You make the biggest decisions first, and go around the circle of your boat's features every time you make a new decision, and only move up to more complex design decisions (smaller more detailed) when you've solved the more fundamental decisions, allowing you to move onward and upward. However, if any decision changes or implies change to the fundamental decisions below and foundational to the upper details, you'll have to go back down... revisit all the fundamentals and adjust them to the new implications!

I will let you know: this is not something ANYONE who designs learns in a single boat or in a single turn around the design helix.

To get others' input, you'll have to get pretty exact or we'll all be using relative terms, so our replies may mean something to us they don't mean to you (!) and they won't be much help if we're not talking the same meanings of words? What do you mean in numbers for the relative terms you're using? What is good, or efficient, or " good function" ????

The post of the modern commuter shape shown in the last post for example, is not a lobster boat profile as commonly used to describe the pot and trap fishing boats of the East Coast, at least as I've seen them shown? http://youngbrothersboats.com/ this link is to 'Down East lobster boats' as I use the term? How are you using that term?

Hope we can offer some help once we're talking the same boating terms language?

Cheers,
Kevin Morin
Kenai, AK
kmorin

User avatar
goatram
Doator '08, '09, '10, '11, '12, '13, '14, '15, '16, '17
Posts: 1957
Joined: Wed Apr 09, 2008 11:53 pm
Location: Stanwood WA

Re: New unproven design question

#10

Post by goatram » Sat Nov 14, 2015 6:30 am

As a first time builder myself I had the help and assistance of a few people in the industry. If I had to do it over again I would go with a builder to weld out the basic hull.ready for rigging. Reason is you will have way less issues of how things fit and work together. Mistakes are made by the novice. Some that require assistance in redesign or work arounds. Welding aluminum is not steel and the learning curve is long to get pretty and functional welds. The cost of welding supplies, aluminum, forming, rigging components, along with everything else will cost you twice what it will cost someone in the business. Yes you will save some money but it will cost you.

welderbob is someone to get to know. He is offering to talk. Kevin is helping as well in the design and understanding terms. I am fortunate to have Bruce and his Son Brandon of Coldwater Boats about 12 miles from me. I also have a friend that can lay down a weld bead beautifully. Learned his art welding at Munson Boats; 35 miles north of me. A willing and hungry young man that fits in odd places.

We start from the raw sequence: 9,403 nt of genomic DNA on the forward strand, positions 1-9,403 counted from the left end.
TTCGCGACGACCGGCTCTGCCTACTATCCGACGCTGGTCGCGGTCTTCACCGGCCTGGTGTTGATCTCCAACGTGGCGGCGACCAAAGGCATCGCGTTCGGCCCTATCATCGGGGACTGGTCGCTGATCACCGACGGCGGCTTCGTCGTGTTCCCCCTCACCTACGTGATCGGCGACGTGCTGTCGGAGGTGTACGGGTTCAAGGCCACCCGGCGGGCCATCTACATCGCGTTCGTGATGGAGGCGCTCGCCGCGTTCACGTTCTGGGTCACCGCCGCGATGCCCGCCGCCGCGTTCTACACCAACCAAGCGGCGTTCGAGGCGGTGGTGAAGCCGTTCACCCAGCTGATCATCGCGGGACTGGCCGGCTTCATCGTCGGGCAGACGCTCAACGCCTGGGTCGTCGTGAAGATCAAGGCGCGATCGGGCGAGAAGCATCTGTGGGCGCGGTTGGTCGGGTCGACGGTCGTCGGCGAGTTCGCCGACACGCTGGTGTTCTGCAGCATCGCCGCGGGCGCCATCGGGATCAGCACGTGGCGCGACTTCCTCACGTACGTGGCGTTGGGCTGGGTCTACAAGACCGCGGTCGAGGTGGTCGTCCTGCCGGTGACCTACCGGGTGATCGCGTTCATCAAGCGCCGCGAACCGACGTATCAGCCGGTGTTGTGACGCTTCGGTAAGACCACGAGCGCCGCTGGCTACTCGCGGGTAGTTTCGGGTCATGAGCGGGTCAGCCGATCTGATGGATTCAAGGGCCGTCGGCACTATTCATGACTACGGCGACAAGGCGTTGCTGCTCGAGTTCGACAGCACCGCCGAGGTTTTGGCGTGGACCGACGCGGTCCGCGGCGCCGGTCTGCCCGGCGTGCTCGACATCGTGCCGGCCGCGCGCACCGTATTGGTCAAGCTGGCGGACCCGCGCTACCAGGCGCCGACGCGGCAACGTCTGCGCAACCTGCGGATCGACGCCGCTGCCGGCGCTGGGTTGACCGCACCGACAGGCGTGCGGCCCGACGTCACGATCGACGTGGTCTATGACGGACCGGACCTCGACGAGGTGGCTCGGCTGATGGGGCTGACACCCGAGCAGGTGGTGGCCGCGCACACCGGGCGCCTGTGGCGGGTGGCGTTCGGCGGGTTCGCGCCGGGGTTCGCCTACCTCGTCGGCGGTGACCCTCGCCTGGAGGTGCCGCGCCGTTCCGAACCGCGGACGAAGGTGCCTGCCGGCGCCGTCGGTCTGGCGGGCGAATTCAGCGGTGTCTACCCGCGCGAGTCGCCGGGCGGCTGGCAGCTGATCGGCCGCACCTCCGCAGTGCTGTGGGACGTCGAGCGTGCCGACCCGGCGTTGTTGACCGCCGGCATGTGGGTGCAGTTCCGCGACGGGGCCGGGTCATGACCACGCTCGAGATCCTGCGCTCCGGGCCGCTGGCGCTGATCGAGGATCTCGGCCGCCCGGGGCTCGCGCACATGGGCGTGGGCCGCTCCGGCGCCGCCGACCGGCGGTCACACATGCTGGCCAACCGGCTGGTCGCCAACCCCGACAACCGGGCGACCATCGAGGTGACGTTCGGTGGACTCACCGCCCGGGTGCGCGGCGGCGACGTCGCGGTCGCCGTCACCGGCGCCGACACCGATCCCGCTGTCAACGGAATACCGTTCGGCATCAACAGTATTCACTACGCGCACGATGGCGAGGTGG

tmp_28912-IMG_20151022_124654454-1764534290.jpg
Jim aka Tigger climbing out of a offshore bracket of a 26' boat
To use Kevin's term: glad you made the choice not to use "pain-t".
tmp_6954-IMG_20150324_1156370671261666065.jpg
My Glen-L designed Norwestern designed boat. Modified by me. Proud of her. She was finished in my shop. The Basic hull was purchased partially finished. Tre Build thread his here and on BD Outdoors.
I do like to fabrication things and I am always looking for my next project/mod. Just remember that if you begin; it will take you many days of 12 hours in the shop building your Mistress. Your wife will hate her in time. I am a graduate of the University of Hard Knocks. With a Masters in R&D. Enjoy your Journey. and Welcome to AAB :thumbsup:
John Risser aka goatram
33' RBW with twin 250 Hondas (Aliens)
2015 Ford F350 Dually
Master of R&D aka Ripoff and Duplicate

ReelSong
Posts: 263
Joined: Sat Dec 11, 2010 4:55 pm

Re: New unproven design question

#11

Post by ReelSong » Sun Nov 15, 2015 7:49 pm

I say if you feel confident in you welding abilities, and your willing to do and re do a few things then pic a proven design or designer and go for it. There's no better
Way to learn something then to do it . With the information available through sites like this and others, anything is possible if you have the aptitude. One must be willing to be honest with his self and abilities. I am a mechanical contractor by trade, but have always enjoyed fabricating and creating. The boat pictured below was my very first build and I'm still very proud of it and happy to say it is in operation after five years as a charter boat in Alaska .I've since built five others and am currently building b the 36 foot Cope Patrol shown on this site on a build thread. If your up to it, then go for it and enjoy the time spent, also enjoy the special feeling you'll get the first time you bonk a fish in your self created machine. There's definitely something to be said for fishing in a craft you know every single piece of.
Attachments
Screenshot_2014-01-26-12-56-28.png

Post Reply Previous topicNext topic